APOD Robot wrote:
Perhaps the most famous star cluster on the sky, the bright stars of the Pleiades can be seen without binoculars from even the depths of a light-polluted city.
So what other star cluster could be as famous as the Pleiades?
The Pleiades are a prominent sight in winter in the Northern Hemisphere, and are easily visible out to mid-Southern latitudes. They have been known since antiquity to cultures all around the world
, including the Celts, Hawaiians (who call them Makaliʻi), Māori (who call them Matariki), Aboriginal Australians (from several traditions), the Persians, the Arabs (who called them Thurayya), the Chinese (who called them 昴 mǎo), the Quechua, the Japanese, the Maya, the Aztec, the Sioux, the Kiowa, and the Cherokee. In Hinduism, the Pleiades are known as Krittika and are associated with the war-god Kartikeya. They are also mentioned three times in the Bible.
The earliest-known depiction of the Pleiades is likely a Northern German bronze age artifact known as the Nebra sky disk, dated to approximately 1600 BC. The Babylonian star catalogues name the Pleiades MULMUL (𒀯𒀯), meaning "stars" (literally "star star"), and they head the list of stars along the ecliptic, reflecting the fact that they were close to the point of vernal equinox around the 23rd century BC. The Ancient Egyptians may have used the names "Followers" and "Ennead" in the prognosis texts of the Calendar of Lucky and Unlucky Days of papyrus Cairo 86637. Some Greek astronomers considered them to be a distinct constellation, and they are mentioned by Hesiod's Works and Days, Homer's Iliad and Odyssey, and the Geoponica. Some scholars of Islam suggested that the Pleiades (ath-thurayya) are the "star" mentioned in Sura An-Najm ("The Star") of the Quran.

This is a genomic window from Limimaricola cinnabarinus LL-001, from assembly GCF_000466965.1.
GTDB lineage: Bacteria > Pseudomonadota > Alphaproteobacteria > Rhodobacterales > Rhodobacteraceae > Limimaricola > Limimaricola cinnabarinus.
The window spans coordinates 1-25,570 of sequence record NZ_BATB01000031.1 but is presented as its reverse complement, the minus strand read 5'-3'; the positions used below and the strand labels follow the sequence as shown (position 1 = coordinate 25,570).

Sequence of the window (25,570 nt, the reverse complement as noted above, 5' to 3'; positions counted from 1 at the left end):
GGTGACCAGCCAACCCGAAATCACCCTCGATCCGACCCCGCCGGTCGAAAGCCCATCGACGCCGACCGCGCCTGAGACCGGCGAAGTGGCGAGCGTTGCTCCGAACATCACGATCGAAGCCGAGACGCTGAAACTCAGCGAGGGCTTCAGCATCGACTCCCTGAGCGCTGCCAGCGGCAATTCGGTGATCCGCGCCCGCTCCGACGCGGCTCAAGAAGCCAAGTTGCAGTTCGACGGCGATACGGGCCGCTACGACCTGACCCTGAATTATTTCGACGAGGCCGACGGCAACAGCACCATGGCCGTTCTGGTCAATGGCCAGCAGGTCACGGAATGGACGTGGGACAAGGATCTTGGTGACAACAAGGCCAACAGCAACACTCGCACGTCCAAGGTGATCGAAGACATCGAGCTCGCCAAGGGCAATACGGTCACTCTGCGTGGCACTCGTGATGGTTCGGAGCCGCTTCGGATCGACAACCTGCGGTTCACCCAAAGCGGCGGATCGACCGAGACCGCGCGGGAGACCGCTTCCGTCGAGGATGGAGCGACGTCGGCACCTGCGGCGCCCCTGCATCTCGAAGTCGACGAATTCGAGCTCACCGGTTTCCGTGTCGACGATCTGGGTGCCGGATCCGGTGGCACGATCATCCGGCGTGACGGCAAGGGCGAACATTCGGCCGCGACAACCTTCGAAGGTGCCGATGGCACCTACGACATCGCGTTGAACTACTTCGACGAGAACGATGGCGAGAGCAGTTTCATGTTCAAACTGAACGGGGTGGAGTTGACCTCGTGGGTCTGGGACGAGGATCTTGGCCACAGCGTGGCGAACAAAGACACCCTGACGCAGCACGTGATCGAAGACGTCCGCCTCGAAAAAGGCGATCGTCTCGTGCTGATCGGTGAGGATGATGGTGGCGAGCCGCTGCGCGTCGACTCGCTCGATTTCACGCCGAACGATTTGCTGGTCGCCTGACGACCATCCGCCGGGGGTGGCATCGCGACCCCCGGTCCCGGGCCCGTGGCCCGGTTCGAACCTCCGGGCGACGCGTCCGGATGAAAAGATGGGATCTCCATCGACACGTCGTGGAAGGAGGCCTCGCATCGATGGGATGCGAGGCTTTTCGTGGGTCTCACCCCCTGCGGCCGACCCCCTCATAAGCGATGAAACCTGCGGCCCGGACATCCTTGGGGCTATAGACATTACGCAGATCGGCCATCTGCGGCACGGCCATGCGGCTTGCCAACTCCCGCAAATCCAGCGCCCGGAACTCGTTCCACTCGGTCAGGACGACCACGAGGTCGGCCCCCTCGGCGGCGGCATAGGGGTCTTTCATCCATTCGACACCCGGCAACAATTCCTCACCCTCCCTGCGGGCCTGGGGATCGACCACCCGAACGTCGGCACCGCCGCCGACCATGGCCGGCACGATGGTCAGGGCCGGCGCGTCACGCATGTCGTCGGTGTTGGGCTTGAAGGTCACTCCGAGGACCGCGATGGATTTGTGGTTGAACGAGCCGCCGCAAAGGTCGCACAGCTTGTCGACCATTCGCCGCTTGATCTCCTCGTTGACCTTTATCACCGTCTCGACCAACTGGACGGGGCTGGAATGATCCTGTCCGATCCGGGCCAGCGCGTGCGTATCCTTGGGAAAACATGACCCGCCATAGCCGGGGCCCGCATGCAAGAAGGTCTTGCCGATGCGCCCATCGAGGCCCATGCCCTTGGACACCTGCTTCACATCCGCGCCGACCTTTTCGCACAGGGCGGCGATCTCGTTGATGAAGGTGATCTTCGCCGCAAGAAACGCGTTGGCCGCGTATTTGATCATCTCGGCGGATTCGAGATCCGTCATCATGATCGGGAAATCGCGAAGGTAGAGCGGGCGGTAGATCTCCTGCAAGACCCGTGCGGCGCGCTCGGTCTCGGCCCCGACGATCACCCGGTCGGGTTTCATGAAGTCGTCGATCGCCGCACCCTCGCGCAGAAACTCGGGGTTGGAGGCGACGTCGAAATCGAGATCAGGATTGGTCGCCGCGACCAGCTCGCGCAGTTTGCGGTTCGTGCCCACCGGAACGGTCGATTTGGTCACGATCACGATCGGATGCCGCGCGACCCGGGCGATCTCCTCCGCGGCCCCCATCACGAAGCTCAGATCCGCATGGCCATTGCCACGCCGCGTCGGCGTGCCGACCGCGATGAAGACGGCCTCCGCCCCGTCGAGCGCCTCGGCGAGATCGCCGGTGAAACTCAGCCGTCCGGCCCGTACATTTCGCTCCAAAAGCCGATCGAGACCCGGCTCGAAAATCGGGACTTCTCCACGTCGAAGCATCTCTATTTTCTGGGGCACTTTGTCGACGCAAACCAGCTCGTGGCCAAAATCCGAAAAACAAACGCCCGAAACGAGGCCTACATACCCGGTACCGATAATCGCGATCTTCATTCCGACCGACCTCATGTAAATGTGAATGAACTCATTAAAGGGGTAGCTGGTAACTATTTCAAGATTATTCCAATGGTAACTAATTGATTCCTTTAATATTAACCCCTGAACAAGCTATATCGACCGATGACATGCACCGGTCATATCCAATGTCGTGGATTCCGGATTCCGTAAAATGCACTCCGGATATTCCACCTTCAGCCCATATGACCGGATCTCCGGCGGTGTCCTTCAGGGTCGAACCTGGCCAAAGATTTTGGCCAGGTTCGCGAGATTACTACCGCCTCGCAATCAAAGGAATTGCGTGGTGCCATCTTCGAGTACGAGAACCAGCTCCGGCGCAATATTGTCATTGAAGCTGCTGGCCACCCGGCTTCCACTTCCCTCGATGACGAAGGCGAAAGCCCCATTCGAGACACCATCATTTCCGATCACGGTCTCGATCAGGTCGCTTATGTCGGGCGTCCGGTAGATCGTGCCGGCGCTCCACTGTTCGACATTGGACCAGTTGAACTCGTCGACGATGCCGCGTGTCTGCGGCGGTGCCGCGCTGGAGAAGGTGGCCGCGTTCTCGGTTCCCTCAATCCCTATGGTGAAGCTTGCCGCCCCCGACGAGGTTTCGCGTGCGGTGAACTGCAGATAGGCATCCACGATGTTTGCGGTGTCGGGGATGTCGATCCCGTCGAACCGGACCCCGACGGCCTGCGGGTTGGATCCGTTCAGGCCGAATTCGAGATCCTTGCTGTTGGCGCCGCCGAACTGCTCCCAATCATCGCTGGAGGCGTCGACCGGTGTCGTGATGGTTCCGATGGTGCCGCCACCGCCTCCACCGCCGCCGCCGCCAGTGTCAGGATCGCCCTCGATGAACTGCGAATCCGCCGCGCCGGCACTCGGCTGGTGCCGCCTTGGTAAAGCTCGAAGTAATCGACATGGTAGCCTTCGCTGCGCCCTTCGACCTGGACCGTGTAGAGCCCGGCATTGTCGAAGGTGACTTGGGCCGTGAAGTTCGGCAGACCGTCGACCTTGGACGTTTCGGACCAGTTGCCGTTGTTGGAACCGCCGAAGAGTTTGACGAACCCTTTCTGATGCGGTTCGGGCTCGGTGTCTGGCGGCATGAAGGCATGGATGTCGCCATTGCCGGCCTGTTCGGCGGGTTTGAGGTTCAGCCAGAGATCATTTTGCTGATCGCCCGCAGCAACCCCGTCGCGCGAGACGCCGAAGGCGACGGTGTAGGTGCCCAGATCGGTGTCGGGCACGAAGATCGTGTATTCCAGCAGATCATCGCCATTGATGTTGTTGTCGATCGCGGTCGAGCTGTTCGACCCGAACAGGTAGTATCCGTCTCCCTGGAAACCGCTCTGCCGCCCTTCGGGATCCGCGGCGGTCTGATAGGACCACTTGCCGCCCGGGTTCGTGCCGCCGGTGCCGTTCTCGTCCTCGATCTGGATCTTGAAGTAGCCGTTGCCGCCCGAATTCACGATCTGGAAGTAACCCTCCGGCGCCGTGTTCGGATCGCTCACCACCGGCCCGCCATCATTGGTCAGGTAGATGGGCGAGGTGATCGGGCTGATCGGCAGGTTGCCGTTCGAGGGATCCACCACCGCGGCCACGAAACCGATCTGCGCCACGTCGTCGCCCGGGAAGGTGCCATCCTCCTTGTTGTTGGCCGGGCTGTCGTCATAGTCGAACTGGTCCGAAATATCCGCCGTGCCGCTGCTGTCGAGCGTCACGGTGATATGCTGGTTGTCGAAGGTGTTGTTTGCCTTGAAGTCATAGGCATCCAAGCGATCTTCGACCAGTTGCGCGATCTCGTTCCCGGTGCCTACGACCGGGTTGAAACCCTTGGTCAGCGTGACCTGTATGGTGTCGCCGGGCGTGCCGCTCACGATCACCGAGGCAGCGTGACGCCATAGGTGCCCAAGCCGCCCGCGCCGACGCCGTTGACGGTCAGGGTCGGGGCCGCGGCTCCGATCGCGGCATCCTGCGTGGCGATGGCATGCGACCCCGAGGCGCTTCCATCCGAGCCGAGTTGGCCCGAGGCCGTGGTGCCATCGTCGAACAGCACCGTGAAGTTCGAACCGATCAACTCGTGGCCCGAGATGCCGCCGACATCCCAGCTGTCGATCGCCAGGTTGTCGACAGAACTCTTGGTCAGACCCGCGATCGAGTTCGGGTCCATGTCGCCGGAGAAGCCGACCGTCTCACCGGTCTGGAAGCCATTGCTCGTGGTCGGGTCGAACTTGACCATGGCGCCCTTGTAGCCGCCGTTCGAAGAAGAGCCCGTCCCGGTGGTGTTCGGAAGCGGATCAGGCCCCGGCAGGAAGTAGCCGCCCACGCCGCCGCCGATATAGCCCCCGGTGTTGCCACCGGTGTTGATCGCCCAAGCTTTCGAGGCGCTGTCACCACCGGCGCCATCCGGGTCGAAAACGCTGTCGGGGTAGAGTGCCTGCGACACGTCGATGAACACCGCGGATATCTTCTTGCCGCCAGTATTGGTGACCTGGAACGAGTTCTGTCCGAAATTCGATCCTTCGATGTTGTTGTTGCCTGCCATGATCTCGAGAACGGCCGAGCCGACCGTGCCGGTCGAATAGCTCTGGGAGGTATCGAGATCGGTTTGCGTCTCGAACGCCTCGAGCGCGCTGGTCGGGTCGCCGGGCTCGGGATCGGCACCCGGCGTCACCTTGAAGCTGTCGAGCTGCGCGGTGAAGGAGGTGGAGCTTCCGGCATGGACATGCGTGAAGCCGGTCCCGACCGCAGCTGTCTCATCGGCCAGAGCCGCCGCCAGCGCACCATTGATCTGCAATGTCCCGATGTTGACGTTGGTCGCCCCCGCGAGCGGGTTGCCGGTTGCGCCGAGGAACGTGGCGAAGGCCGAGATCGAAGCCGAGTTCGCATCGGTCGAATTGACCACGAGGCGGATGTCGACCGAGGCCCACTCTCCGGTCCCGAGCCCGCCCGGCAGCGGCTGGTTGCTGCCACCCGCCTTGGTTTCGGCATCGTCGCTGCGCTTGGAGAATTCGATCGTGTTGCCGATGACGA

So the Pleiades are well-known and famous all right!
They are so unusual because the bright cluster members are relatively bright in our skies as about fourth magnitude, and all the dominant stars are blue, and the bright stars are close together and form the cutest little tiny "dipper" in the sky, like a child's toy version of the Big Dipper. The stars of M45 so extremely obviously belong together.
The lovely reflection nebulosity is quite invisible to the eye, even though the extended nebulosity around Merope might possibly, possibly be visible in an extremely dark sky. But I don't think that any of the ancient cultures that loved the Pleiades ever saw any "cloudiness" around them.
The Pleiades. Not today's APOD.
But today's APOD shows us the nebulosity around the Pleiades in a great way. I love the "streakiness" of the nebula. I read somewhere that magnetism might have something to do with the "combed hair" appearance of the nebulas, but I don't know if that is true. Note, however, that the obvious Merope Nebula curves down and to the left around the star, as if Merope was moving down and to the left. And that, indeed, is exactly what Merope and the rest of the Pleiades are doing.
I'm posting the picture at left because the stars are annotated, but please look at today's APOD as well. I dare not post the APOD here, because I think it is too large for me to be allowed to post it (over 500 KB), but please look at the APOD again and note the fantastic details in the dust. Also note that the blue nebula turns greyish some distance from the stars. In the picture at left, the blue nebulosity mostly disappears at the point where the dust turns grey in the APOD.